POST   /v0/entities(.:format)                                  api/v0/entities#create {:subdomain=>"api", :format=>:json}
          api_v0_entity GET    /v0/entities/:id(.:format)                              api/v0/entities#show {:subdomain=>"api", :format=>:json}
                        PATCH  /v0/entities/:id(.:format)                              api/v0/entities#update {:subdomain=>"api", :format=>:json}
                        PUT    /v0/entities/:id(.:format)                              api/v0/entities#update {:subdomain=>"api", :format=>:json}
                        DELETE /v0/entities/:id(.:format)                              api/v0/entities#destroy {:subdomain=>"api", :format=>:json}
          api_v0_places GET    /v0/places(.:format)                                    api/v0/places#index {:subdomain=>"api", :format=>:json}
                        POST   /v0/places(.:format)                                    api/v0/places#create {:subdomain=>"api", :format=>:json}
           api_v0_place GET    /v0/places/:id(.:format)                                api/v0/places#show {:subdomain=>"api", :format=>:json}
                        PATCH  /v0/places/:id(.:format)                                api/v0/places#update {:subdomain=>"api", :format=>:json}
                        PUT    /v0/places/:id(.:format)                                api/v0/places#update {:subdomain=>"api", :format=>:json}
                        DELETE /v0/places/:id(.:format)                                api/v0/places#destroy {:subdomain=>"api", :format=>:json}
        api_v0_services GET    /v0/services(.:format)                                  api/v0/services#index {:subdomain=>"api", :format=>:json}
                        POST   /v0/services(.:format)                                  api/v0/services#create {:subdomain=>"api", :format=>:json}
         api_v0_service GET    /v0/services/:id(.:format)                              api/v0/services#show {:subdomain=>"api", :format=>:json}
                        PATCH  /v0/services/:id(.:format)                              api/v0/services#update {:subdomain=>"api", :format=>:json}
                        PUT    /v0/services/:id(.:format)                              api/v0/services#update {:subdomain=>"api", :format=>:json}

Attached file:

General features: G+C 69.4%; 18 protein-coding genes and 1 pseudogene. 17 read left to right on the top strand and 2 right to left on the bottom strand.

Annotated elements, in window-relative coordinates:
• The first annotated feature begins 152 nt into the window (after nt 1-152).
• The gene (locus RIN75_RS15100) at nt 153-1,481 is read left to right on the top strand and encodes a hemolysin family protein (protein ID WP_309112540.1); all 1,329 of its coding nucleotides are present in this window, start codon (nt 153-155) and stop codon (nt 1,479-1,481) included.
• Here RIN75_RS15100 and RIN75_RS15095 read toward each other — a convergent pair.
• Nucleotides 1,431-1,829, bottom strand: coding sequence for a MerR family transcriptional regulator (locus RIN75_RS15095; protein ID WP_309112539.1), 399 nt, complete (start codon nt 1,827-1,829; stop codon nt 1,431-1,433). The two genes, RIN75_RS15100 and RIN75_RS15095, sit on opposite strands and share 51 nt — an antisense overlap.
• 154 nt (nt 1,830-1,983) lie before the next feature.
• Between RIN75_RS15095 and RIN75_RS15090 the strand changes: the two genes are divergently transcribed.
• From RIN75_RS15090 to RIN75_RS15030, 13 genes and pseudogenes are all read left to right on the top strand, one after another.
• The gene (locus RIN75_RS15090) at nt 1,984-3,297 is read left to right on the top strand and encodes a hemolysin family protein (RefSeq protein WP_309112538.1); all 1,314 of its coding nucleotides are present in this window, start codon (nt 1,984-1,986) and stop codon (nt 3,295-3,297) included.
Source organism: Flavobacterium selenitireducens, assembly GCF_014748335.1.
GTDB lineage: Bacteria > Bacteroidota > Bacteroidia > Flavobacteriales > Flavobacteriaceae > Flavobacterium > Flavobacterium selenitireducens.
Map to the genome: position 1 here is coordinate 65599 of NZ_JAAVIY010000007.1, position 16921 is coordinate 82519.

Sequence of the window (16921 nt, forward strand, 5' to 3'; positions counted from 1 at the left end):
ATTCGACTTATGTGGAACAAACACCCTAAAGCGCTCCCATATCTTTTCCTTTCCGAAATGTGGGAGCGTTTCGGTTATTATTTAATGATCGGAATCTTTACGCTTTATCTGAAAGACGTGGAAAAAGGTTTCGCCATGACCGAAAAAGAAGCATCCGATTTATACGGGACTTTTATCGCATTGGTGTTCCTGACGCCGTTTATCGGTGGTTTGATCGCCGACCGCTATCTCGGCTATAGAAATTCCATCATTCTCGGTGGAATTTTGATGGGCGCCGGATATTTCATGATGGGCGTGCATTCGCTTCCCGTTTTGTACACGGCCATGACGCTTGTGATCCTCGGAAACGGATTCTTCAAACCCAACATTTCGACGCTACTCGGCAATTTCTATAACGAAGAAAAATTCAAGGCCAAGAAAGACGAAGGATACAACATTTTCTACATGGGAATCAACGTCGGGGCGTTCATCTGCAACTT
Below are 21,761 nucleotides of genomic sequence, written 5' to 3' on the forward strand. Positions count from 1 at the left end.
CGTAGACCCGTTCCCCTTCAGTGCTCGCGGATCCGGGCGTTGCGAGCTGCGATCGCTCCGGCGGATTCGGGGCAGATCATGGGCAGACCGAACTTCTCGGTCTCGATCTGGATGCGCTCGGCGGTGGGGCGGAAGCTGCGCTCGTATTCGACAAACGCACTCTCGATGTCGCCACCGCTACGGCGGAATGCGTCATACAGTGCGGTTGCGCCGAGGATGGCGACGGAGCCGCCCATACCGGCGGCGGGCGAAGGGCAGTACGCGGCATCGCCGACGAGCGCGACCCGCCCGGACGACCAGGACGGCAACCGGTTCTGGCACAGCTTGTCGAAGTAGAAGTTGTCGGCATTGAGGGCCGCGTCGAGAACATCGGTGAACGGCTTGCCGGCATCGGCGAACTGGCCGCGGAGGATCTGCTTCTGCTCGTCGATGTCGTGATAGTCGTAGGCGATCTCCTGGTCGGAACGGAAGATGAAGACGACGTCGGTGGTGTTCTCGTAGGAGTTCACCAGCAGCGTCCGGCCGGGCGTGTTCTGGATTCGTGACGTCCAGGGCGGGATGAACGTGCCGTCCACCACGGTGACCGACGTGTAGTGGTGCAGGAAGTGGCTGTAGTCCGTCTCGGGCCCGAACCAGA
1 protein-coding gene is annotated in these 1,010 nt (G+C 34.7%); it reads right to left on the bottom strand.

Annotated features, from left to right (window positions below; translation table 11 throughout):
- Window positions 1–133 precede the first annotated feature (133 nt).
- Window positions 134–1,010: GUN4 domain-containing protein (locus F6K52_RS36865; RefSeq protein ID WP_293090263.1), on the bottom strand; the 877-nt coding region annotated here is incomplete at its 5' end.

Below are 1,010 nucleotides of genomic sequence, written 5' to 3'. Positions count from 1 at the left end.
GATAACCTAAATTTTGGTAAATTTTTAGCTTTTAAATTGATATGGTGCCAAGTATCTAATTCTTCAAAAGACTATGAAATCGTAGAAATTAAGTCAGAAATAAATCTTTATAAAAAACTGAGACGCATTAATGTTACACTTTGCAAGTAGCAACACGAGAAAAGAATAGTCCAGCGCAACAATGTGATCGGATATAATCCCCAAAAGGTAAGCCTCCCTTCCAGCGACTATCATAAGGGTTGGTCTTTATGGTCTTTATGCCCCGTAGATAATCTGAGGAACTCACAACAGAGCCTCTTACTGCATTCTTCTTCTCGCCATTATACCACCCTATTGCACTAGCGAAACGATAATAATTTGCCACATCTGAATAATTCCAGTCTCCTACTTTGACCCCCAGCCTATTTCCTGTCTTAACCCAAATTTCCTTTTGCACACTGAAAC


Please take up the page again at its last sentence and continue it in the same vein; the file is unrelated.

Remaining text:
DELETE /v0/services/:id(.:format)                              api/v0/services#destroy {:subdomain=>"api", :format=>:json}
          api_v0_things GET    /v0/things(.:format)                                    api/v0/things#index {:subdomain=>"api", :format=>:json}
                        POST   /v0/things(.:format)                                    api/v0/things#create {:subdomain=>"api", :format=>:json}
           api_v0_thing GET    /v0/things/:id(.:format)                                api/v0/things#show {:subdomain=>"api", :format=>:json}
                        PATCH  /v0/things/:id(.:format)                                api/v0/things#update {:subdomain=>"api", :format=>:json}
                        PUT    /v0/things/:id(.:format)                                api/v0/things#update {:subdomain=>"api", :format=>:json}
                        DELETE /v0/things/:id(.:format)                                api/v0/things#destroy {:subdomain=>"api", :format=>:json}
                 api_v0 GET    /v0/*path(.:format)                                     home#dispatcher
                 api_v1 GET    /v1/*path(.:format)                                     home#dispatcher


The difference between a Place and a Thing is not entirely easy to distinguish, especially if you say one is “large” and the other “small”. There can be large fountains and small bridges. The distinct trait to me is whether you can see a single object or consider a usable artifact: e.g., a building can be entered, a bridge can be crossed
 Already this distinction is problematic: a fountain or a tree can be climbed. Usually, a Place has an address, while a Thing belongs to a Place.


@sylvainlohest, @Audrey,

pourriez-vous s’il vous plaĂźt jeter un Ɠil Ă  la spĂ©cification en cours et Ă©valuer l’intĂ©gration avec vos modĂšles?

Quels sont vos outils pour intégrer et partager de nouvelles données ?

Comment est structurée votre base de données ? Est-elle disponible par une API existante ?

Quelles opérations effectuez-vous sur ces données (avant de les partager) ? Notamment : import, édition, export, classification, transformation

Cela m’aidera à voir plus clair dans les contraintes à prendre en compte


Pas de réponse, bonne réponse ?


Nous importons 4 “flux” à travers le module FEEDS de notre site Drupal, qui mange du xml ou du fichier excel.

La base de donnĂ©es n’a pas Ă©tĂ© pensĂ©e pour la carto : j’ai simplement utilisĂ© le module “fields” du core de Drupal, qui crĂ©e